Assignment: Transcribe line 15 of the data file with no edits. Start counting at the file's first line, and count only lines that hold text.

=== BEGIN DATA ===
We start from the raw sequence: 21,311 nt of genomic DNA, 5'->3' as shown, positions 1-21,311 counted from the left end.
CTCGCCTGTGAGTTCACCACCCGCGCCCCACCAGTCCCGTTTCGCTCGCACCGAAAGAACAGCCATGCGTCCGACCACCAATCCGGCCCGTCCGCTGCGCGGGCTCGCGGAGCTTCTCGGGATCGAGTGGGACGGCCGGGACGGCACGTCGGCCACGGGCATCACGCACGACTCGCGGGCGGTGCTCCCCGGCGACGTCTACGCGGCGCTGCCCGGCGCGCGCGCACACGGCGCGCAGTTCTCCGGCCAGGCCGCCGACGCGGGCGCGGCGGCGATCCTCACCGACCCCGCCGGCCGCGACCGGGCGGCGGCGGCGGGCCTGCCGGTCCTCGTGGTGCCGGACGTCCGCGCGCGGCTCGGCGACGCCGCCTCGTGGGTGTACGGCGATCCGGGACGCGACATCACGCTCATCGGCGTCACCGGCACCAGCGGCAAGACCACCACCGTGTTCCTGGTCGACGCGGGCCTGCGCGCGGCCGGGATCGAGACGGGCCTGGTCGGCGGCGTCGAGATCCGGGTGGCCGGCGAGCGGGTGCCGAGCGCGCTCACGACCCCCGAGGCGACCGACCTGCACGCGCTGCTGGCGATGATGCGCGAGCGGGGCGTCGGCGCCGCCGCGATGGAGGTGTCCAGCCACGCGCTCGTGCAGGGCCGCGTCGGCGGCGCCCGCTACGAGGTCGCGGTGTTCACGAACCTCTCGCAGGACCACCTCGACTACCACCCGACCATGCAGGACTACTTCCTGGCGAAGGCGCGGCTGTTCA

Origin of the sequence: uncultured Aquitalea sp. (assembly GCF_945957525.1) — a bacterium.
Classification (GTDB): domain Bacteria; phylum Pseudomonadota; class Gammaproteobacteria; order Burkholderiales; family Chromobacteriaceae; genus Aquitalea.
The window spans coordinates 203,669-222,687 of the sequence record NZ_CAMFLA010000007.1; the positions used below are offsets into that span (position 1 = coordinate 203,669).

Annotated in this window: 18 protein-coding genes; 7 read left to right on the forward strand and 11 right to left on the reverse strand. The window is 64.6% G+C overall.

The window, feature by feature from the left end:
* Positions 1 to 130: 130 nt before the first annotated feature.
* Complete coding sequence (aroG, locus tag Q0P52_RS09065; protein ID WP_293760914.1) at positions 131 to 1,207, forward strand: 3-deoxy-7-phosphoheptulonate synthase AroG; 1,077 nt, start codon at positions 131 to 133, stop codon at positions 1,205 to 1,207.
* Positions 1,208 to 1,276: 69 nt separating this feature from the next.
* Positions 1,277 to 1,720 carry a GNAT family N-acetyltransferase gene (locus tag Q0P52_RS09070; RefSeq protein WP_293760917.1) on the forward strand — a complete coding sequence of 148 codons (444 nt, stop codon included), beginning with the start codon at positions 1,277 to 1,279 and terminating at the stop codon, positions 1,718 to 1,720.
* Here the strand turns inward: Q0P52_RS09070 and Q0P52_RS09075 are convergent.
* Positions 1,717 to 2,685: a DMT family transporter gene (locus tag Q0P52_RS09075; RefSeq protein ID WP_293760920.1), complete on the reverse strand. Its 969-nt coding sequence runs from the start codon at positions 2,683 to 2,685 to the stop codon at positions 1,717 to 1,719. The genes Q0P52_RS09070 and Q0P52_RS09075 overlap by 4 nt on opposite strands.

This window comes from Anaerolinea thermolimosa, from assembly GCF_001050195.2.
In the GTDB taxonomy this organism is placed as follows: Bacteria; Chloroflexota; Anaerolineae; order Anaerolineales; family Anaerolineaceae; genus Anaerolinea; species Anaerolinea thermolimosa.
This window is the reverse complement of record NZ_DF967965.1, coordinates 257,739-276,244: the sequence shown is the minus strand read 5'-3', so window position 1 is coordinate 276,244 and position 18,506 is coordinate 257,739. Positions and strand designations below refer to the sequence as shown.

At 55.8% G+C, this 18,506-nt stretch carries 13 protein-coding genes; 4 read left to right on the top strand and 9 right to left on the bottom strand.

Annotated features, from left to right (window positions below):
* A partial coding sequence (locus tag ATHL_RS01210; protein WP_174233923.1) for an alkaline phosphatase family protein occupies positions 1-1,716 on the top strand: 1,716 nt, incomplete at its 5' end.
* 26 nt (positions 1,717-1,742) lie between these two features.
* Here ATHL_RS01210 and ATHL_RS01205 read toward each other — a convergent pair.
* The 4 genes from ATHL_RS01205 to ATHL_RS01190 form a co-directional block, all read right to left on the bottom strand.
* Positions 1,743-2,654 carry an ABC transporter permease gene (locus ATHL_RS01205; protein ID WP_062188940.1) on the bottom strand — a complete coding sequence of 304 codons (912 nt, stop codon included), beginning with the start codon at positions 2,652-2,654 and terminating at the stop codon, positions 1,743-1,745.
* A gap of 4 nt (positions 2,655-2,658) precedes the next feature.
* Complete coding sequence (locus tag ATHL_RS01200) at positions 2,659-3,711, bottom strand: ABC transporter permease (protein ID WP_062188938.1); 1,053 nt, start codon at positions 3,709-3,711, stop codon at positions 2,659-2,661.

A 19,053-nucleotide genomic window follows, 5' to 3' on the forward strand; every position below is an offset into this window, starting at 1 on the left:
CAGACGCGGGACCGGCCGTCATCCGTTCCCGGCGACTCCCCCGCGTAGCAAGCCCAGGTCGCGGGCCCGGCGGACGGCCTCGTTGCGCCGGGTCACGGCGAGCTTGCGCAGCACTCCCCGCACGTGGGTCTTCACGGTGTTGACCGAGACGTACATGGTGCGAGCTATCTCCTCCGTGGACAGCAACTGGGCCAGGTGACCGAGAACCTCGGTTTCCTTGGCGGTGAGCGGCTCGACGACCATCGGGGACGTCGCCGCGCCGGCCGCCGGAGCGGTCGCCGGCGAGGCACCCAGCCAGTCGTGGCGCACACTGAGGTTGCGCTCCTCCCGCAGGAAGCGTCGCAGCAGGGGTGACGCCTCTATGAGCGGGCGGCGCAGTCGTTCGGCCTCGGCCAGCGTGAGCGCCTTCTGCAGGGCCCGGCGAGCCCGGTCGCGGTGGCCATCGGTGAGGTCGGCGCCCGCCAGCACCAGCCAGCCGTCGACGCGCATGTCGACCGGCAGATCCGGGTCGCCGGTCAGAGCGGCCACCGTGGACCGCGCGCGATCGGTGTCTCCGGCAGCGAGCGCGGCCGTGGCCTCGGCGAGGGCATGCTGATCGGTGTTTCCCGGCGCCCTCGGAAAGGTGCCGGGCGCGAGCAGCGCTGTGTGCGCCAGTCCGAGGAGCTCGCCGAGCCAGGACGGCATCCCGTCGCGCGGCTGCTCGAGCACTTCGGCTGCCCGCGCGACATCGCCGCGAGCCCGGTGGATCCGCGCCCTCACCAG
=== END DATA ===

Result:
In the GTDB taxonomy this organism is placed as follows: Bacteria; Chloroflexota; Anaerolineae; order Anaerolineales; family Anaerolineaceae; genus Anaerolinea; species Anaerolinea thermolimosa.